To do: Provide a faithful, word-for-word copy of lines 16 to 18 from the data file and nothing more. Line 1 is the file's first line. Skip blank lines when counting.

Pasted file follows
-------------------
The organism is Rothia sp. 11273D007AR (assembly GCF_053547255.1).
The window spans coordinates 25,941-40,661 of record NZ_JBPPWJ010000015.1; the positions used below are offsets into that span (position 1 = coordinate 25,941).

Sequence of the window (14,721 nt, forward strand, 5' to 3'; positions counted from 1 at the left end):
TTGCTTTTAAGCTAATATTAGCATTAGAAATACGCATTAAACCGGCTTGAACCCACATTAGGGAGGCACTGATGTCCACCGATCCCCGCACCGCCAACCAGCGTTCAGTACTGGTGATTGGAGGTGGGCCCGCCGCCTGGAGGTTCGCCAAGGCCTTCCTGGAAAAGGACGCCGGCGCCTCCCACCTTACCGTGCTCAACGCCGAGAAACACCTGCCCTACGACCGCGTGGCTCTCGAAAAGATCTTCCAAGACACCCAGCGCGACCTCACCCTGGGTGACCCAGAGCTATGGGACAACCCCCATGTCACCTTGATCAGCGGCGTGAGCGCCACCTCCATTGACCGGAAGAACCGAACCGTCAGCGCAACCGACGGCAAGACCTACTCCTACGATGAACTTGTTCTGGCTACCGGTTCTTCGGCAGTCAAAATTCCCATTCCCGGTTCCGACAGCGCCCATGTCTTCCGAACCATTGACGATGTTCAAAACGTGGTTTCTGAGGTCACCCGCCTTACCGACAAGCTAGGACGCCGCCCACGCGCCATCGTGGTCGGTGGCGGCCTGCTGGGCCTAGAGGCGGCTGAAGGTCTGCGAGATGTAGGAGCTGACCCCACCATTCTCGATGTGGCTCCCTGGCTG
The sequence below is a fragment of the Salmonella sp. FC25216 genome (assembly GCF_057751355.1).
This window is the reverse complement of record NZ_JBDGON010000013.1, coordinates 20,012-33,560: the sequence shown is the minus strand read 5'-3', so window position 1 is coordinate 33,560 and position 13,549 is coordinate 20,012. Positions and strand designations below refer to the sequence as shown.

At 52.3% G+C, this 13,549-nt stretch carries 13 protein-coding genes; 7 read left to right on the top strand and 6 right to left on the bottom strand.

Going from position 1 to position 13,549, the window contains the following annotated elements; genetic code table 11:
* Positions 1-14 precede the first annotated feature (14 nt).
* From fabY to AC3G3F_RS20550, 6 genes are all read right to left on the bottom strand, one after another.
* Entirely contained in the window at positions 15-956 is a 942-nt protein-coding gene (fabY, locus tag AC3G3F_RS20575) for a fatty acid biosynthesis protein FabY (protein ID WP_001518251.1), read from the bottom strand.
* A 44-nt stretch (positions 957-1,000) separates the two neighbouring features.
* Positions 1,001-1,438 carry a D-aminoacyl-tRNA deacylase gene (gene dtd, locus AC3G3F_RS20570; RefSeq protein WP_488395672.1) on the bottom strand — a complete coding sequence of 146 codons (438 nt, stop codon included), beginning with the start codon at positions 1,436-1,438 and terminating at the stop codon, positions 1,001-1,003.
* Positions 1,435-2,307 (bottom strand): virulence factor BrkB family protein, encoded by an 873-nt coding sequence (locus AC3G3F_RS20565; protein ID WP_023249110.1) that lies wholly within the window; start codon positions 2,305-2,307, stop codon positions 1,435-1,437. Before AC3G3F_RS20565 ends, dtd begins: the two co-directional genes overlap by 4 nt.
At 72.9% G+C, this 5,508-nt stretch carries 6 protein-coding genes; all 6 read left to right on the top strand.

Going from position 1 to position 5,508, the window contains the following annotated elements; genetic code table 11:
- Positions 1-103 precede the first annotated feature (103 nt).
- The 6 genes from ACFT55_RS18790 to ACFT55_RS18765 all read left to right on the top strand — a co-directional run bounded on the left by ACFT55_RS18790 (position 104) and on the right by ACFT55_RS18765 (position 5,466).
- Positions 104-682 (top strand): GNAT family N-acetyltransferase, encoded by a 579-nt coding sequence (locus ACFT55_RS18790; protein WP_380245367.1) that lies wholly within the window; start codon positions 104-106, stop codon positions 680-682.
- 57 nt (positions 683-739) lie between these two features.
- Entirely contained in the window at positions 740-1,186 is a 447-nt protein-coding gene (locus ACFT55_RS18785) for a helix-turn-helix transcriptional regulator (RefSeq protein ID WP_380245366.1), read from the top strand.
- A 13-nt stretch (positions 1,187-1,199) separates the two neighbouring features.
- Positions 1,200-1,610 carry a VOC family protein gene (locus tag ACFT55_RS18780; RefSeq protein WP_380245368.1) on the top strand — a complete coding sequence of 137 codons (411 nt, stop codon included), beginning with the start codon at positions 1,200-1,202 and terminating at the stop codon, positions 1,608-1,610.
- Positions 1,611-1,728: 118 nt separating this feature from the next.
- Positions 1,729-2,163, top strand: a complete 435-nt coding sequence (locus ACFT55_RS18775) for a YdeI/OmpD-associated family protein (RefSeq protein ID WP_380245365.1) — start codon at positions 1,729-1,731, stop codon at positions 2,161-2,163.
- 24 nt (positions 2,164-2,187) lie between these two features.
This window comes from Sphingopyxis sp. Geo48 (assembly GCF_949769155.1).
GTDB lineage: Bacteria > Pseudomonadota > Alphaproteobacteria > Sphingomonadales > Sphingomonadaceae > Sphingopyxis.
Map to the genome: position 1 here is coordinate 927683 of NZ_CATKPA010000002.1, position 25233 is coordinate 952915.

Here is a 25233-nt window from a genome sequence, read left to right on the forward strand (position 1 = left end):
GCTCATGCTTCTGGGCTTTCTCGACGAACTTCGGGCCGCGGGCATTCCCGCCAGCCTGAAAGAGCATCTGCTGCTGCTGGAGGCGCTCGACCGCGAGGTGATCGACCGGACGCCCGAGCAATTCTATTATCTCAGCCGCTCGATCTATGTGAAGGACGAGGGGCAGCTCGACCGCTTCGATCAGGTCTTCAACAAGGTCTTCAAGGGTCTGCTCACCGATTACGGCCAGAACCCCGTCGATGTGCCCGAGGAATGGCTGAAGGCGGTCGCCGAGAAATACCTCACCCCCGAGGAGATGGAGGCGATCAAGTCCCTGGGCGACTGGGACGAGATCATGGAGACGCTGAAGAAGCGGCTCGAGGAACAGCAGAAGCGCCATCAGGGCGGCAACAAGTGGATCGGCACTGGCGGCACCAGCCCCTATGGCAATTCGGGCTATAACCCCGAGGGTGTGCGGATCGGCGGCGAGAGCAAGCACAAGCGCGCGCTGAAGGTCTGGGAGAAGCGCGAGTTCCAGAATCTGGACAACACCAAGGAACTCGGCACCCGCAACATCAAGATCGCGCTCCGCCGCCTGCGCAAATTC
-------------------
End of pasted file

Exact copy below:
Going from position 1 to position 5,508, the window contains the following annotated elements; genetic code table 11:
- Positions 1-103 precede the first annotated feature (103 nt).
- The 6 genes from ACFT55_RS18790 to ACFT55_RS18765 all read left to right on the top strand — a co-directional run bounded on the left by ACFT55_RS18790 (position 104) and on the right by ACFT55_RS18765 (position 5,466).